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San Francisco Educators Protest School District Amid Ongoing Payroll Crisis

When the San Francisco Unified School District (SFUSD) decided to adopt the EmPower system back in January, they knew there would be issues with paying people,” said Dante Popalisky, a math teacher at George Washington High School.

Yesterday, the San Francisco Movement of Rank-and-File Educators (SFMORE) staged a walkout at multiple school locations and a rally in front of the school district office at 555 Franklin. Over 3,000 SFUSD employees filed help tickets related to their pay, which has been inadequate since the adoption of the EmPower system.

Over 200 educators filled the entire block of 555 Franklin to form a picket line with signs saying “Cancel EmPower Now,” “Pay Employees, Not Consultants,” and “Pay Our Teachers.”

Chris Clauss, a special education teacher at George Washington High School, spoke at the rally and shared how another teacher, a new parent, took COVID sick leave over the summer and was paid less than 20 cents per hour.

“You can’t buy diapers for less than 20 cents. It took until October for their pay to be fixed.”

Attendee holding up sign saying “Hey SFUSD…put your money into something that works…your teachers + staff” on the block of 555 Franklin. Photo by Savannah Kuang.

In September, the SFUSD hired consulting firm Alvarez and Marsal to fix the payroll fiasco without putting the matter to a public bid, giving them a contract worth up to $2.8 million. The firm has a controversial history in this area. When its contract with the Guam Department of Education (GDOE) was set to expire in 2016 and Alvarez and Marsal finished second in the bidding process for a new one, the firm filed an appeal and effectively stalled the Department’s attempts to hire a successor. The SFUSD cited time constraints in its decision to skip the customary public bidding process. 

Popalisky shared that over 150 grievances were filed by SFUSD employees related to EmPower, and that he’s frustrated with how the SFUSD is handling the ongoing payroll issues with Alvarez and Marsal. “They’ve had months to fix this issue. To them, the solution is just to shell out more money to another private consultant, which isn’t working.”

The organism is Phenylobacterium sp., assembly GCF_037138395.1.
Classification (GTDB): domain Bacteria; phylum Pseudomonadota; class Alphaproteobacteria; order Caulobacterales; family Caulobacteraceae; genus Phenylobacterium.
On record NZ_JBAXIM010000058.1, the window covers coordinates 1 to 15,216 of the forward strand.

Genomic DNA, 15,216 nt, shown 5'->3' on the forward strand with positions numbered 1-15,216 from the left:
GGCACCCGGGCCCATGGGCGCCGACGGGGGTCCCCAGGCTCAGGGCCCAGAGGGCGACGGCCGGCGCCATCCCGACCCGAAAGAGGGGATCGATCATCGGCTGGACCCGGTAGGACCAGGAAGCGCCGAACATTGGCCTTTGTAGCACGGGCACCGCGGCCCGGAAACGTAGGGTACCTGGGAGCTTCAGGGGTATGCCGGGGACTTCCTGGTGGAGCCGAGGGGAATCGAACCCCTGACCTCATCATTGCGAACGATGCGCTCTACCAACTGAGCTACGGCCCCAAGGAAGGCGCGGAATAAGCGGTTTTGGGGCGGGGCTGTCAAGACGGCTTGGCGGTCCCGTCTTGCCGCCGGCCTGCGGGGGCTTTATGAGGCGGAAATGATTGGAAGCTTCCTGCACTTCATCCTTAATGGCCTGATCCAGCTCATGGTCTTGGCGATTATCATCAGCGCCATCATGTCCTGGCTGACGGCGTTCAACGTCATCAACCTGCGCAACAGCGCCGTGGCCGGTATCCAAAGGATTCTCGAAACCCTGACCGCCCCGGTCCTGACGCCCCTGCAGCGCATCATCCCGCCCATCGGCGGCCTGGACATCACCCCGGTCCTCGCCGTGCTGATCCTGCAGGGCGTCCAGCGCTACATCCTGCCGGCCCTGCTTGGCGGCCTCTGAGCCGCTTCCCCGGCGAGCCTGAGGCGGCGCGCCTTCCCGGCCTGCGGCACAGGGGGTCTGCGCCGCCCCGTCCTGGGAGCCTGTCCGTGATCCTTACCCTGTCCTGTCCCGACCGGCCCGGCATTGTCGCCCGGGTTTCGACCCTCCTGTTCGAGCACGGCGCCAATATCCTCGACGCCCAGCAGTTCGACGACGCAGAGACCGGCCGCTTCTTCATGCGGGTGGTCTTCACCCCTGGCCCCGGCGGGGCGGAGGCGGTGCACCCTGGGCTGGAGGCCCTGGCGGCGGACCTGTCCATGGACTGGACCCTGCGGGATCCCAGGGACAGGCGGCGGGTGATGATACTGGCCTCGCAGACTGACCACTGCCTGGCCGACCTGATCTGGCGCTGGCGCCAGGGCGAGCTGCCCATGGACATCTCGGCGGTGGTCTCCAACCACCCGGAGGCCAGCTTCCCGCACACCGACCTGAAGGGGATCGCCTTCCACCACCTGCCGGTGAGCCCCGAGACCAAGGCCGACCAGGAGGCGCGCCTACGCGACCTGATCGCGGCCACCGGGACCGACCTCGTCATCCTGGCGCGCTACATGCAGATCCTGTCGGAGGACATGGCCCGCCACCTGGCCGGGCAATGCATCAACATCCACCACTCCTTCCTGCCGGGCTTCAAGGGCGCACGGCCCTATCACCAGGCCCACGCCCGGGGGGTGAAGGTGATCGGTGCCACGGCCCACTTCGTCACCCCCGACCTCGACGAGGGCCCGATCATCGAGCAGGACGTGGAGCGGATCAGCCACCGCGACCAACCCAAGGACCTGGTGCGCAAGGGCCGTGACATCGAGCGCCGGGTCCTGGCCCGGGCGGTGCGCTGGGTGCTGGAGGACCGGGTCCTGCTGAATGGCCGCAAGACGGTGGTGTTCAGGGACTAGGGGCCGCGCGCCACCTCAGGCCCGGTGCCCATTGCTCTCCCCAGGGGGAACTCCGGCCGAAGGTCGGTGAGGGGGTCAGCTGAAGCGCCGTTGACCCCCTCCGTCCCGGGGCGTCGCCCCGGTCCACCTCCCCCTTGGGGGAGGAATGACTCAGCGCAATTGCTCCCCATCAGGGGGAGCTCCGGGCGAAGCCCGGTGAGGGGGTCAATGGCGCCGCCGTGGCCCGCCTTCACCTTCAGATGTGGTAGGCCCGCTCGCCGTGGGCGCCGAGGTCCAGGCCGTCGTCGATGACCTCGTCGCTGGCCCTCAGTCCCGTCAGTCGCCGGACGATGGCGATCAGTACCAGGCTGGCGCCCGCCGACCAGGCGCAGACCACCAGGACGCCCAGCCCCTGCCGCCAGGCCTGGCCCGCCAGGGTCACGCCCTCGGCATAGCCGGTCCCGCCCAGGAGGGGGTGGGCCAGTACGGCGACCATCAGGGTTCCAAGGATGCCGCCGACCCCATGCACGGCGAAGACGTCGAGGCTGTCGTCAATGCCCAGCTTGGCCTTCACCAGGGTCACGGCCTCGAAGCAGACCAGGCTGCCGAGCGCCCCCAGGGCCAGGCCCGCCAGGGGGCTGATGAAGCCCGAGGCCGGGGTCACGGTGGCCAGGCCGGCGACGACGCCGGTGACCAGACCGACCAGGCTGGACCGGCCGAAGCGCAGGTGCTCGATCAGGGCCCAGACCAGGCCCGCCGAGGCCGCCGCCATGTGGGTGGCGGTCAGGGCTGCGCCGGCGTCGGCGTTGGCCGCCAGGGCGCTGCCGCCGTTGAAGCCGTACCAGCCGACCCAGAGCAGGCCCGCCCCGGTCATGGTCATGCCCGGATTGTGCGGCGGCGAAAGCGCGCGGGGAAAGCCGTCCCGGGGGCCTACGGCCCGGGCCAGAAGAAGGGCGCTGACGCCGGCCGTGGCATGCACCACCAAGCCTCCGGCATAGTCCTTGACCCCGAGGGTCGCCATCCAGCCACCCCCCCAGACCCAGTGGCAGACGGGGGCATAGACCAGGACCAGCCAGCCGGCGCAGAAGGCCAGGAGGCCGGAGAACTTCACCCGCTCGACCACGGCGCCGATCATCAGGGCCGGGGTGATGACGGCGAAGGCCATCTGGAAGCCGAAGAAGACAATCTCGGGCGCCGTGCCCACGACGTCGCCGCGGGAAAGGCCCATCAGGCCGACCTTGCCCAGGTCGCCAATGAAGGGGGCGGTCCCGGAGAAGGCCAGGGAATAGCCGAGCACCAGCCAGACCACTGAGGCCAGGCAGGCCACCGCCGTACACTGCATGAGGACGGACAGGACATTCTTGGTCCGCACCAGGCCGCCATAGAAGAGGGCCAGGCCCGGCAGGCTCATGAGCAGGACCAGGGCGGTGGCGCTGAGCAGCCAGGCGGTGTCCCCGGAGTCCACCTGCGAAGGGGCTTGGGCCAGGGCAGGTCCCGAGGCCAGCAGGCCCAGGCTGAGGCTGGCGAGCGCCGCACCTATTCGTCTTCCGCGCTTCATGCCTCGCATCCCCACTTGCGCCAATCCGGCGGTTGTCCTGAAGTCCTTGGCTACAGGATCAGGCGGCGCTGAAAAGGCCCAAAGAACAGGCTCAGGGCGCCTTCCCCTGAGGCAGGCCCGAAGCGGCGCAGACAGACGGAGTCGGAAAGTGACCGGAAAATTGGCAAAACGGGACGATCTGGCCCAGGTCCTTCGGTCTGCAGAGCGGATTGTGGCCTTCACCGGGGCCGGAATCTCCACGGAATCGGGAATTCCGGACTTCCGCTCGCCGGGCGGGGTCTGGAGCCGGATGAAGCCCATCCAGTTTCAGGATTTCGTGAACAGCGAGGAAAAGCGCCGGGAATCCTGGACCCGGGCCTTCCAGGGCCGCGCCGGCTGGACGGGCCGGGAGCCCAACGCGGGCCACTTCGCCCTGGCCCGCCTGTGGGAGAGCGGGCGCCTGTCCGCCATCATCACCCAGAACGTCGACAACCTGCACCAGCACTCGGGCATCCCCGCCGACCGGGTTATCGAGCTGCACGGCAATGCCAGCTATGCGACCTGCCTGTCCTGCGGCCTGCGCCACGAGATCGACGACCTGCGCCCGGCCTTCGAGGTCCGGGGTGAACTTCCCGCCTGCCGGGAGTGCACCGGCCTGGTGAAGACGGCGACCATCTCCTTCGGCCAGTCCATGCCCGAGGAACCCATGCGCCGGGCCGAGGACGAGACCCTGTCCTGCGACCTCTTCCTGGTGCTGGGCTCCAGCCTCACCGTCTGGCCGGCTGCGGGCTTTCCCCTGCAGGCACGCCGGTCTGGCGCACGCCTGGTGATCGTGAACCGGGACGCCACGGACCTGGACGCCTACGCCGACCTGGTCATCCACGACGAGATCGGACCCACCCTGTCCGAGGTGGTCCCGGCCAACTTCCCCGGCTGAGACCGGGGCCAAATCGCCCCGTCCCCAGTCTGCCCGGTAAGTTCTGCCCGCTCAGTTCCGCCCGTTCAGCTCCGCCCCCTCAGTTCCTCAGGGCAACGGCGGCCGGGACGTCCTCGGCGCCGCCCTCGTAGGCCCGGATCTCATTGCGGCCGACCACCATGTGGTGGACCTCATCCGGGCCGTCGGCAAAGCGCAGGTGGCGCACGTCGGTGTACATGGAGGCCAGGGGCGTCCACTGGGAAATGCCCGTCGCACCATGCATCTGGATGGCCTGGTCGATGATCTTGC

Photos of Eddy Alarcon taped along railing of the SFUSD office. Photo by Savannah Kuang.

Attendees of the rally also held a candlelight vigil for Eddy Alarcon, a paraeducator at James Lick Middle School who died in early September. According to a media release by SFMORE, Alarcon’s health benefits were canceled despite still being employed. Photos of Alarcon were taped along a railing at 555 Franklin and by a window next to the main entrance decorated with marigold flowers and candles.

Roberto Peña, another SFUSD employee, asked for a moment of silence for Alarcon while holding up a portrait of him and a marigold flower.

“We all love our jobs, but love doesn’t pay the bills. We remember our heroes, our parents, our students, and our educators. And some of them are not here because of EmPower. This cannot happen anymore.”

Eugene Pearson, a science and health teacher at Phillip & Sala Burton High School, marched along the crowd in a costume, holding up a sign saying, “SFUSD has canceled my health insurance TWICE this year, caused me to owe $3,300 in taxes and penalties, and paid me only 40% of my August pay.”

“I’m a union employee, and I’m pissed off for myself and on behalf of my colleagues who haven’t gotten paid at all,” he said.

Pablo Portillo, a 5th-grade teacher at Dolores Huerta Elementary School, also shared how a few of his colleagues struggled as new parents due to no pay.

“Since January, my colleagues have not gotten paid. Two babies have been born with no insurance. And what did SFUSD say? ‘We’re working on it.’ They want food. They need a place to live. Those things are due, so we cannot wait now. We need these things fixed now.”

He also shared that another colleague cried to him after not getting paid because her rent was due. He offered to lend her money, hoping to cover for her where the payroll system would not.

Superintendent Matt Wayne was in attendance but requested a meeting with the educators inside the district office. They refused, arguing that this was no longer up for negotiation and that the EmPower contract must end.

“[Superintendent Wayne’s] top priority was to get public money out of the school district and give it to a private firm — he advocated for that,” said Popalisky. “I was taken aback by how doing this was the only solution for him. The idea of canceling the EmPower contract was under no circumstances up for discussion.”

Photos by Savannah Kuang

Savannah is a freelance writer and photographer, organizer, and San Francisco resident. She (or they) covers actions, police, and labor for SFIJ.

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